Preparing for an appointment
If you're having a problem with your feet, you'll likely start by seeing your primary care provider. Or you may be referred immediately to a foot specialist (podiatrist or orthopedist).
What you can do
Before your appointment, make a list of:
- Your symptoms, including any that seem unrelated to the reason for your appointment
- Key personal information, including major stresses, recent life changes and family medical history
- All medications, vitamins or other supplements you take, including the doses
- Questions to ask your doctor
Take a family member or friend along, if possible, to help you remember the information you're given.
For hammertoe or mallet toe, some basic questions to ask your doctor include:
- What's likely causing my foot problems?
- What are other possible causes?
- What tests do I need?
- Is my condition likely temporary or chronic?
- What's the best course of action?
- What are the alternatives to the primary approach you're suggesting?
- Am I a candidate for surgery? Why?
- Are there restrictions I need to follow?
- Should I see a specialist?
- Are there brochures or other printed material I can have? What websites do you recommend?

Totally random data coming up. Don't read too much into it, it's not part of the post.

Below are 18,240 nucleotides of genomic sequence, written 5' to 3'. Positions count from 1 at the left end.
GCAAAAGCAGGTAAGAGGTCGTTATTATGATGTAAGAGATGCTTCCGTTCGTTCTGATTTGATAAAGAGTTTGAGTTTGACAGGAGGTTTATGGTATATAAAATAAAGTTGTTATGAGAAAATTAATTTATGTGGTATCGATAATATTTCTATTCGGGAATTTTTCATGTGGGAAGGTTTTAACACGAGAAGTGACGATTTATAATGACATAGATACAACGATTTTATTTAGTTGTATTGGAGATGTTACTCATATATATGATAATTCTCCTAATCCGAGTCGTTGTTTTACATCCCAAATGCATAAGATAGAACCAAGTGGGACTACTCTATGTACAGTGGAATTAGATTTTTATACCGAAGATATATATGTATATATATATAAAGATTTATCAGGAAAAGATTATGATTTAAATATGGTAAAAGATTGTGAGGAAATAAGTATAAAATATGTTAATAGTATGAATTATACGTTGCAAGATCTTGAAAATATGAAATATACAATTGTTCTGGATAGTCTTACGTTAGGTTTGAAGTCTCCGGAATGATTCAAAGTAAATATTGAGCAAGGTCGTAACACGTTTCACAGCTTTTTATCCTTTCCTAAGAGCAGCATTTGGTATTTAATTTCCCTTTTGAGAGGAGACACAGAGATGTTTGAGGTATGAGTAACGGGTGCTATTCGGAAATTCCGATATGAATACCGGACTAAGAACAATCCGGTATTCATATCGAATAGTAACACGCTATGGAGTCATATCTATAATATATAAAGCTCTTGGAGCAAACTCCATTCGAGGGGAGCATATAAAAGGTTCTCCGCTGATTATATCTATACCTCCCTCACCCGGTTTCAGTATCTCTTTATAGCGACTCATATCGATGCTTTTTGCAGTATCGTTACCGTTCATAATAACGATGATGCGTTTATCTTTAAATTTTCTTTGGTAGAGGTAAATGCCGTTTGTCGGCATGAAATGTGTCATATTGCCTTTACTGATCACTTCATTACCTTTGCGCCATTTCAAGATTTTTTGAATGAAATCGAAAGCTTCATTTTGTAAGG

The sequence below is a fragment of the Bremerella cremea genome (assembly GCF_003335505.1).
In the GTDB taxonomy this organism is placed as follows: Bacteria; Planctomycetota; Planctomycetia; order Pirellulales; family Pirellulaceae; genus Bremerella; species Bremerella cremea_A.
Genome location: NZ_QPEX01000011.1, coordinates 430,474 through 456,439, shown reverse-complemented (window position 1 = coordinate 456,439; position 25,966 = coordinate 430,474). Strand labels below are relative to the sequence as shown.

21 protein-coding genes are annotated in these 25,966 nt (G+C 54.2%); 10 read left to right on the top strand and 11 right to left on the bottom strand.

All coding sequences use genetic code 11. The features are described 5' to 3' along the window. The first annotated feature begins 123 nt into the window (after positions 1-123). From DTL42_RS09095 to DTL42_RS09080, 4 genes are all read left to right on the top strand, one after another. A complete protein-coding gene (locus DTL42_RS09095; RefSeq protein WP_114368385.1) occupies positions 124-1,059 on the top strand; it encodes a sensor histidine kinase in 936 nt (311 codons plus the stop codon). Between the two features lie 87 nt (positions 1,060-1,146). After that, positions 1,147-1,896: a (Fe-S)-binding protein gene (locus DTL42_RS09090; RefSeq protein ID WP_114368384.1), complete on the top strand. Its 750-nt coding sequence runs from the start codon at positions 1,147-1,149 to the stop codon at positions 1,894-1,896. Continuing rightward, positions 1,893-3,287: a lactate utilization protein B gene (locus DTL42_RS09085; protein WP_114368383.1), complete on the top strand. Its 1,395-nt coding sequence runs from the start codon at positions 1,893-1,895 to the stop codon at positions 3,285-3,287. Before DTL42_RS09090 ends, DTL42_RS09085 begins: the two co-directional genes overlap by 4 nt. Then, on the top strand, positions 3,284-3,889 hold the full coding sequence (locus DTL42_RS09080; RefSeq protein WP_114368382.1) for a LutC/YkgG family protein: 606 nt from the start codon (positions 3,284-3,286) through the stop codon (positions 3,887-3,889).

Don't hesitate to ask other questions.
What to expect from your doctor
Your doctor is likely to ask you questions, such as:
- When did your foot problems begin?
- How much pain are your feet or toes causing you?
- Where is the pain situated?
- What, if anything, seems to improve your symptoms?
- What, if anything, appears to worsen your symptoms?
- What type of shoes do you normally wear?
Lifestyle and home remedies
Wearing proper footwear may ease your foot pain. Low-heeled shoes with a deep toe box and flexible material covering the toes can help. Make sure there's a half-inch (1.27 centimeters) of space between your longest toe and the inside tip of your shoe. Allowing adequate space for your toes will help relieve pressure and pain.
Avoid over-the-counter medicated corn-removal products, many of which contain acid that can cause severe skin irritation. It's also risky to try shaving or cutting an unsightly corn off your toe. Foot wounds can easily get infected, and foot infections are often difficult to treat, especially if you have diabetes or poor circulation.
You can avoid many foot, heel and ankle problems with shoes that fit properly. Here's what to look for when buying shoes:
- Adequate toe room. Avoid shoes with pointed toes.
- Low heels. Avoiding high heels will help you avoid back problems.
- Adjustability. Laced or strapped shoes are roomier and adjustable.
These additional tips can help you buy the right shoes:
- Buy shoes at the end of the day. Your feet swell throughout the day.
- Check your size. As you age, your shoe size might change — especially the width. Measure both feet and buy for the larger foot.
- Buy shoes that fit. Be sure shoes are comfortable before you buy them. If necessary, a shoe repair store might be able to stretch shoes in tight spots, but it's better to buy them to fit.
Last updated: January 28th, 2016